By Ellene Glenn Moore
This is how I know you, a buck’s blood on the flagstone, meat parceled out, a grey knife. You pulled that deer carcass a quarter mile down the drive, chiseled something nourishing out of its remains. The patio was wet as rain, even though the summer was dry, still, the field’s high buzzing carried to the table like water carried to the rocky pools of the stream. We all look for that healing balm: the trout in the river, a path cut in the field. I crave the heartiness of lit faces, the table full before us. Show me how blood changes a person; show me how to split open a body. I still know nothing of the kind of tenderness humming in your fingers when you stripped that dead thing of its final camouflage.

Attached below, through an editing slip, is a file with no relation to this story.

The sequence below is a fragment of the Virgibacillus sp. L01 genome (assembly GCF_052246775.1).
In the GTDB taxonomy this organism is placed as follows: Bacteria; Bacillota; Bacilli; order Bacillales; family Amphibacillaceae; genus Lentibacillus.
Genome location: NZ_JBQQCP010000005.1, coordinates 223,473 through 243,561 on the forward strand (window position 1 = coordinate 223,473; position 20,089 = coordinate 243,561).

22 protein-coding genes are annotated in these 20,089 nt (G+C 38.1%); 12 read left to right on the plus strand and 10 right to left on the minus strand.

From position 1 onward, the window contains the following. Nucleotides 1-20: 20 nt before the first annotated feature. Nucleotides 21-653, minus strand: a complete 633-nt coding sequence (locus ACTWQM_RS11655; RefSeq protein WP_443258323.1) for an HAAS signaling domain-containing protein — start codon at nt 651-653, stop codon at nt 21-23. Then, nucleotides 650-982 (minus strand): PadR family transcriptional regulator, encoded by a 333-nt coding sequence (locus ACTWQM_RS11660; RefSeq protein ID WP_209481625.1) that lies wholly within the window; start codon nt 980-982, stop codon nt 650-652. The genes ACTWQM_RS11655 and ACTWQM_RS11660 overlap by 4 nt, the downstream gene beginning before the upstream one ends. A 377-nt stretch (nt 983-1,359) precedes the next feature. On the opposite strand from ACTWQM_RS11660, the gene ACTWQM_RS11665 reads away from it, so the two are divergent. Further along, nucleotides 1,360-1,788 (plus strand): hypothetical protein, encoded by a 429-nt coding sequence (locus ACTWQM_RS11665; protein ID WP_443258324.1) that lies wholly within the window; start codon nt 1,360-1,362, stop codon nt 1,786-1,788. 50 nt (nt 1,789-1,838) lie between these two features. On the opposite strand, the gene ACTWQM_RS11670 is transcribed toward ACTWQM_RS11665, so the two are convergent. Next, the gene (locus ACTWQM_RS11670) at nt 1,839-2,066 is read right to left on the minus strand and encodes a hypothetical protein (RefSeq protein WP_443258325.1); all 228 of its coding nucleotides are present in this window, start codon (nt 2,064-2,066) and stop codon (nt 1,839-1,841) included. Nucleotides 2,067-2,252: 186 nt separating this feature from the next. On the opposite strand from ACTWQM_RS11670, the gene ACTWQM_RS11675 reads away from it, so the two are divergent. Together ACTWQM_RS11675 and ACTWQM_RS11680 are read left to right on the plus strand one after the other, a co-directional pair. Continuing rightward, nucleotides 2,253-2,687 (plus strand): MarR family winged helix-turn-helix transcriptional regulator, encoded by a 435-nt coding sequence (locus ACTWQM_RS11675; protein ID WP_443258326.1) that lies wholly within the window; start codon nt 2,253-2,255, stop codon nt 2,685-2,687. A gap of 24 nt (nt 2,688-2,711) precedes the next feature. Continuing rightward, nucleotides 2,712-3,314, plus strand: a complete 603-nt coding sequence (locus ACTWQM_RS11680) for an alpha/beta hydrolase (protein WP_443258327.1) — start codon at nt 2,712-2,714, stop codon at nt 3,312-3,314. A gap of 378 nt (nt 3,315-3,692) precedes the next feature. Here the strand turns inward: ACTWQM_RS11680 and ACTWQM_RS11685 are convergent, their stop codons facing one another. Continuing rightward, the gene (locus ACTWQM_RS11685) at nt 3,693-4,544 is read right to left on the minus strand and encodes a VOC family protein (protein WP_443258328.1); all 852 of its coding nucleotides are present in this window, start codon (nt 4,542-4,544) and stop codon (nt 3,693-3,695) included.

Ellene Glenn Moore is a writer living in sunny South Florida. Her poetry and prose have appeared or are forthcoming in Best New Poets, Poetry Northwest, Fjords Review, Caliban, and elsewhere, and her chapbook The Dark Edge of the Bluff is forthcoming from Green Writer’s Press. Find her at elleneglennmoore.com.